An effective brand can enhance your organization’s profile and provide the groundwork needed for future strategic work, whether it be pursuing a capital campaign, influencing the direction of the sector or the services being delivered, or expanding your programming.
Make sure that your brand emotionally connects your work to the positive outcomes you are generating. This will help internal and external stakeholders understand why you exist, what you stand for, and how you serve others.
If correctly developed, an effective brand can inspire action in the form of advocacy, philanthropy, staff and volunteer recruitment, and/or strategic partnerships, each of which will help you to achieve your mandate.
Ultimately, although a strong brand can’t directly reduce your waitlists, it can help to mobilize stakeholders and leverage resources in a way that helps you achieve your goals.
How To Get Started?
Refining your brand may seem like a big task, and you may wonder whether this is truly a priority in the midst of a pandemic. In fact, I would suggest that the current moment provides a great opportunity to become clear on why you exist. In our past post, “Leading Through Change,” we touch on the importance of focus and the ability to articulate where you are headed, to keep your teams aligned and motivated to continue driving meaningful outcomes.
Given that there is a lot to consider when developing your brand – from behaviour, to organizational culture, to common language – where can we get started?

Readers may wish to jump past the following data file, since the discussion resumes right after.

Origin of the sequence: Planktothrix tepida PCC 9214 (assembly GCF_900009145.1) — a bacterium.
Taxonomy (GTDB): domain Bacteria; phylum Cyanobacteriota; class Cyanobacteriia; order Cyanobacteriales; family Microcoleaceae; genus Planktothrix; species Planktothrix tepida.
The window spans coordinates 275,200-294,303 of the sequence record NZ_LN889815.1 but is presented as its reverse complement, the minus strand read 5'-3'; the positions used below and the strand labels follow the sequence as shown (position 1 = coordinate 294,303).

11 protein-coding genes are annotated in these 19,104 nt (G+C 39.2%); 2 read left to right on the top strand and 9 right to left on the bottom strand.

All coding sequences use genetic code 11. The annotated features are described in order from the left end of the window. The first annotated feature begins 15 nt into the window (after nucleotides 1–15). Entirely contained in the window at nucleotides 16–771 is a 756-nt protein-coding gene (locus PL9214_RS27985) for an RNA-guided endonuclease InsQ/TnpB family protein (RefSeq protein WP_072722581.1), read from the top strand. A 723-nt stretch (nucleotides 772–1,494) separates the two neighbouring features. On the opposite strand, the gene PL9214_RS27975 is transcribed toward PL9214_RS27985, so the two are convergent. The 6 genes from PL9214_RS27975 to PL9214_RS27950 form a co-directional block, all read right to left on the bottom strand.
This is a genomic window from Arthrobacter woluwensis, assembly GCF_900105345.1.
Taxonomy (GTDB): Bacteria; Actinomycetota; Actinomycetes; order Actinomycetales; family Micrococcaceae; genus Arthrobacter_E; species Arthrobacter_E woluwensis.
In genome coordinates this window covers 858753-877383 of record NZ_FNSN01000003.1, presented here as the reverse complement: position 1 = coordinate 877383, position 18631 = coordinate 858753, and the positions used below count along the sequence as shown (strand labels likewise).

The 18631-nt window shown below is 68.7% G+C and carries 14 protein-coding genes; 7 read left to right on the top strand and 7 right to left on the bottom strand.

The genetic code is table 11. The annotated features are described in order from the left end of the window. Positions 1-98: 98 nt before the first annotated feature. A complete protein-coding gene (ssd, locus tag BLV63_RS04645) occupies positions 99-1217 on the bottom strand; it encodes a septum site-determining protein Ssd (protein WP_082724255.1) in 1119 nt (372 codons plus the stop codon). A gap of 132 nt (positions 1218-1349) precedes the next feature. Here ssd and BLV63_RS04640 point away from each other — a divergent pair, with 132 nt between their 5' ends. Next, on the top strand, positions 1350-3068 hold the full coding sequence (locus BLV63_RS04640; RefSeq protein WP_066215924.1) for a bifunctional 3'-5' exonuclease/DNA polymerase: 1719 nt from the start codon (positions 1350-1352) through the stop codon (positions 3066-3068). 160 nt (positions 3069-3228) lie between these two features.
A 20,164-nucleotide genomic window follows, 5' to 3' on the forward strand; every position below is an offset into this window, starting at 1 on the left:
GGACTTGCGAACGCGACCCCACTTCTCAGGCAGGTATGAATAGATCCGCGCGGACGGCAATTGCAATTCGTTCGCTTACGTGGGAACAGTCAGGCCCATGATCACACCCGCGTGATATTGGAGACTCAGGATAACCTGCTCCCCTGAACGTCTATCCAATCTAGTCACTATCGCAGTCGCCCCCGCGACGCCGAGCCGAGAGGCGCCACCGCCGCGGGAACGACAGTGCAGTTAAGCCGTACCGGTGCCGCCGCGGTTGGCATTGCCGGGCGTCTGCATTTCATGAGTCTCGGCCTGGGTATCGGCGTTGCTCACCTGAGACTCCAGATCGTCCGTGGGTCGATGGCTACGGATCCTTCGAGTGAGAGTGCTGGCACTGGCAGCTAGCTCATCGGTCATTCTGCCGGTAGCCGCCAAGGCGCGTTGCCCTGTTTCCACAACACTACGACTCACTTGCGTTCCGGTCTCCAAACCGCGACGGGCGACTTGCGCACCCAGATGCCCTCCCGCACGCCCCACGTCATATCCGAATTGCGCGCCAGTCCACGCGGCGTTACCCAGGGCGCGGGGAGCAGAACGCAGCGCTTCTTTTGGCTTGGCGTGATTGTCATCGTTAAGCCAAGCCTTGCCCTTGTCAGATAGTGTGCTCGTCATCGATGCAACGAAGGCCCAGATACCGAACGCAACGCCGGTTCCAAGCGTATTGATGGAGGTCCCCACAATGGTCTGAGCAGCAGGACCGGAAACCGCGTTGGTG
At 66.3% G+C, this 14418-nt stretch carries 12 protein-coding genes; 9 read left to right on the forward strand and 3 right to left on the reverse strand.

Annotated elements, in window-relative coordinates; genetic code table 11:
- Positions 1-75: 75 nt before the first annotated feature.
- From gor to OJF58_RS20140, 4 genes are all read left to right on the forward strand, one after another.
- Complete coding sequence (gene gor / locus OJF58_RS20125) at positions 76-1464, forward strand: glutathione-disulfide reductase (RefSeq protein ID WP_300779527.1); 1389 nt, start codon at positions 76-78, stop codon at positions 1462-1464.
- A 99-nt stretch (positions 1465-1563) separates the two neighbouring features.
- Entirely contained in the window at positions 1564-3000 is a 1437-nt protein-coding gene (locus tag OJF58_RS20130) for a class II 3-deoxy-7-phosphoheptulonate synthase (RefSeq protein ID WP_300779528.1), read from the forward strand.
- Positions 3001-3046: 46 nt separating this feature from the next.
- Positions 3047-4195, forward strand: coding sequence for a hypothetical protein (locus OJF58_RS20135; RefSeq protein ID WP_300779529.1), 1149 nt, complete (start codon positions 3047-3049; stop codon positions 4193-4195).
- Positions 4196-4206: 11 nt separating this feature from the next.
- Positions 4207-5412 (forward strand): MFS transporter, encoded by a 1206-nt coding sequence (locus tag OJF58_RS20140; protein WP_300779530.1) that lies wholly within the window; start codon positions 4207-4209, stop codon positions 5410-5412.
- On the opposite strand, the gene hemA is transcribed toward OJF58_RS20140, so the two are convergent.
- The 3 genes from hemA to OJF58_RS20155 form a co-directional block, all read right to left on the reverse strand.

Reflect On Your Current Brand Position
Take a moment to reflect on your current brand position. Some questions to consider include:
- How consistent is your brand being used across the organization? Are there different interpretations of it in various programs?
- Are you the community’s best kept secret? Why is that? Does this serve your future goals?
- What are your strategic goals? Given the significant changes over the last eight months, do you need to consider a short-term strategy? Do you have buy-in from your staff or in your community?
Consider Where Your Brand Could Go
Start a new document and save it with title: “Our Brand in 2021.” Next, finish the following sentences in at least three different ways:
- If asked, our clients would describe the impact of our work on their lives as …
- If a staff member or volunteer was trying to convince a professional acquaintance to apply for an open position at our organization, they would attempt to persuade them by talking about how much we …
- When thinking about the impact we make, it’s because our organization is the only one that can …
At Laridae, we have had a lot of experience helping non-profits develop successful brands. We are always happy to offer guidance.
Book a Call With us: If you want to dive a bit deeper and determine your next steps, connect with us for a 30-minute discovery call. We can ask you the hard questions that help you reflect on what your priorities for your brand could be.